4. Once it is dry, flip the blinds over and apply a coat of paint to the front of the blinds. At this point, I decided to let the blinds dry overnight as they basically had 4 layers of paint/primer on them. I allowed them to dry for an hour on the floor and then rehung them from the valance to let them continue drying for the rest of the night.

5. In the morning, take a good look at your blinds. Is the color uniform? Did you achieve good coverage? If your answer to either of these questions is no, then I would suggest a second coat. Luckily, my blinds looked amazing after the first coat of paint, so I did not need to apply a second coat.

6. Now, it's time to work on the valance! Take down your valance. Mine was very easy to take down as it just slides into 2 slots, one on each side.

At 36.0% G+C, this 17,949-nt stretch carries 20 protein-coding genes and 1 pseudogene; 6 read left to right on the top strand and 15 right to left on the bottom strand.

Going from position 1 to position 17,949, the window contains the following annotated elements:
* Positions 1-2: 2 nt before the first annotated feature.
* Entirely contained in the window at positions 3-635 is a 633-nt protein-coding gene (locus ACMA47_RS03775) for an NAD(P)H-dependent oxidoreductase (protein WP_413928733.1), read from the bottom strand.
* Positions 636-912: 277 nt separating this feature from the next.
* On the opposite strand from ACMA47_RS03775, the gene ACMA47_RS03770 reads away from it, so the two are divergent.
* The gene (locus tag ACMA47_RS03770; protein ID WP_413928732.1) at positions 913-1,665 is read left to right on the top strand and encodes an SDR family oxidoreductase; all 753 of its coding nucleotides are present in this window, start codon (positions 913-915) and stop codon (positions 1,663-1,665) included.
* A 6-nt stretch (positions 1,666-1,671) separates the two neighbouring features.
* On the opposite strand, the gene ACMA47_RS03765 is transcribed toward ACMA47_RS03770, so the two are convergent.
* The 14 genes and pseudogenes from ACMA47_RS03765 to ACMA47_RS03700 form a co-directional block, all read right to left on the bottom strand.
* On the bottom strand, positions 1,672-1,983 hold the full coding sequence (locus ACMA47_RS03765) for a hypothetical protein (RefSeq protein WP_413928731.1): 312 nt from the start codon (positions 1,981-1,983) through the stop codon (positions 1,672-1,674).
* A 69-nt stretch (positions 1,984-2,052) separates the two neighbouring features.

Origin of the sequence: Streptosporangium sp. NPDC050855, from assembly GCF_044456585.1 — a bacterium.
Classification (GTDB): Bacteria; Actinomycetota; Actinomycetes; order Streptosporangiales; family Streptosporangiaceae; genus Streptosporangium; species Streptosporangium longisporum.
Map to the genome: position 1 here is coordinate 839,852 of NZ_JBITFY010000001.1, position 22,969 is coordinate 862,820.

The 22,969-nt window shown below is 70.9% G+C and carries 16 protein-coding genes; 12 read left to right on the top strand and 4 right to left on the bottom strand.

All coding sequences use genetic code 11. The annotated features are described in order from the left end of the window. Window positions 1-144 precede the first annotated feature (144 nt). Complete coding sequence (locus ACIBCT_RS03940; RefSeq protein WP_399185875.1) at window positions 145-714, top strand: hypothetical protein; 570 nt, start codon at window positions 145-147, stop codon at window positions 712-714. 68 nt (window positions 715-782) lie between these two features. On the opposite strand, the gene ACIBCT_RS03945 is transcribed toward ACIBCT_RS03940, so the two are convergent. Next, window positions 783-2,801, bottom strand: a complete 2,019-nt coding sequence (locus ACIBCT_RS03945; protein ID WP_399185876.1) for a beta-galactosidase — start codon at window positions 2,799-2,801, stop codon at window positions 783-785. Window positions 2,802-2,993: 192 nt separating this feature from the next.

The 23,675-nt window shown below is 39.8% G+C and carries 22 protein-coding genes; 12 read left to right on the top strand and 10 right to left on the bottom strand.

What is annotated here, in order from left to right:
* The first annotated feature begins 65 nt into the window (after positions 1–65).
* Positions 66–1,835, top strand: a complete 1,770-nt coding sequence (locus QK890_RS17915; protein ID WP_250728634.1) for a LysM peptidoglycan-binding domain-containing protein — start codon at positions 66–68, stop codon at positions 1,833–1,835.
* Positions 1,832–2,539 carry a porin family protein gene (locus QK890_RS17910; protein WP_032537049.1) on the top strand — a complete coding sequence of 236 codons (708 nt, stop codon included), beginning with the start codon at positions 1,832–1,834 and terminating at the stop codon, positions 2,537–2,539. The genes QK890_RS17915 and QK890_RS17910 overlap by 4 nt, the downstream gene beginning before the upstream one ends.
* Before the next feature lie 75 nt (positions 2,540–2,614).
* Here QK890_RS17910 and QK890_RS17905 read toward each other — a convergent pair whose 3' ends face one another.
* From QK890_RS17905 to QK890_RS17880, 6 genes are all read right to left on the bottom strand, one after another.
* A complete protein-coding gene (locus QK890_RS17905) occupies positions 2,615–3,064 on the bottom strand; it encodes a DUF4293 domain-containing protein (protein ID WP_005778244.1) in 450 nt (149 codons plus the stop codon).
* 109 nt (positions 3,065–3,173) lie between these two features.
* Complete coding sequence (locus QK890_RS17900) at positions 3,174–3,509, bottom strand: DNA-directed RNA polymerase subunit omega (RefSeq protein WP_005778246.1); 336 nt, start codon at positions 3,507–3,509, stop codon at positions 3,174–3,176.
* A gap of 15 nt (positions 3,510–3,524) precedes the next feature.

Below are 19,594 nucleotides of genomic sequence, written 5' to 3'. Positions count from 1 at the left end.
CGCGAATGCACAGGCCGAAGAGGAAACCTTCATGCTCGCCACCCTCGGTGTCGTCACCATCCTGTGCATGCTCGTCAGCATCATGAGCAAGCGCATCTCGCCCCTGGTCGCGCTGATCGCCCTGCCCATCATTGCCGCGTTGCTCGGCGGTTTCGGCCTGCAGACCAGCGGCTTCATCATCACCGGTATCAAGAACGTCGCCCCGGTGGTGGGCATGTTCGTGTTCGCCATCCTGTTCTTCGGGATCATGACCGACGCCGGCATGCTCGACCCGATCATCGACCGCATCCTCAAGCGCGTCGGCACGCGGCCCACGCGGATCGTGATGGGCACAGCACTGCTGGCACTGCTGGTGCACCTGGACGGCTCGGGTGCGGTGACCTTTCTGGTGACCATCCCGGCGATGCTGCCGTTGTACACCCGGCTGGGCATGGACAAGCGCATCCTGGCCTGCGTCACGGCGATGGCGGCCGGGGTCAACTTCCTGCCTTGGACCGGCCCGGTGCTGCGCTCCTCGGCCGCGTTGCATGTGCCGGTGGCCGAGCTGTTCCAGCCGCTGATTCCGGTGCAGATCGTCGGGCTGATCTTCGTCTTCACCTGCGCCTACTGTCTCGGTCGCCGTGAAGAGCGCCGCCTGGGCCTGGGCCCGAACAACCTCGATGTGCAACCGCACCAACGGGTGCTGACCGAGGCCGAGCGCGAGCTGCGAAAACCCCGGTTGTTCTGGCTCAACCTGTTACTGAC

Remove the fabric strip from the valance. The trim on my valance was very yellowed with age, so I quickly and carefully painted on 2 coats of white paint.

If you would like to paint the fabric strip and keep your valance the same color as your blinds, then you can feel free to do so. 

However, I decided that I wanted to go with a different look, so I attached a strip of self-adhesive contact paper to the valance. This took quite a bit of time and persistence to get it perfect, but I am quite happy with the result.



That's pretty much it. One thing I should mention is that painting fabric will ultimately change the texture, my blinds are stiffer now than before I painted them. I actually prefer the texture now better than before. Painting blinds will also make them more opaque, so they will let less light through. This doesn't bother me as I like to have my blinds open during the day anyway. 



I hope you enjoyed this tutorial and it gives you the inspiration you need to tackle your own blinds! I'm really happy with how mine turned out. They really brighten up my room now and add some character.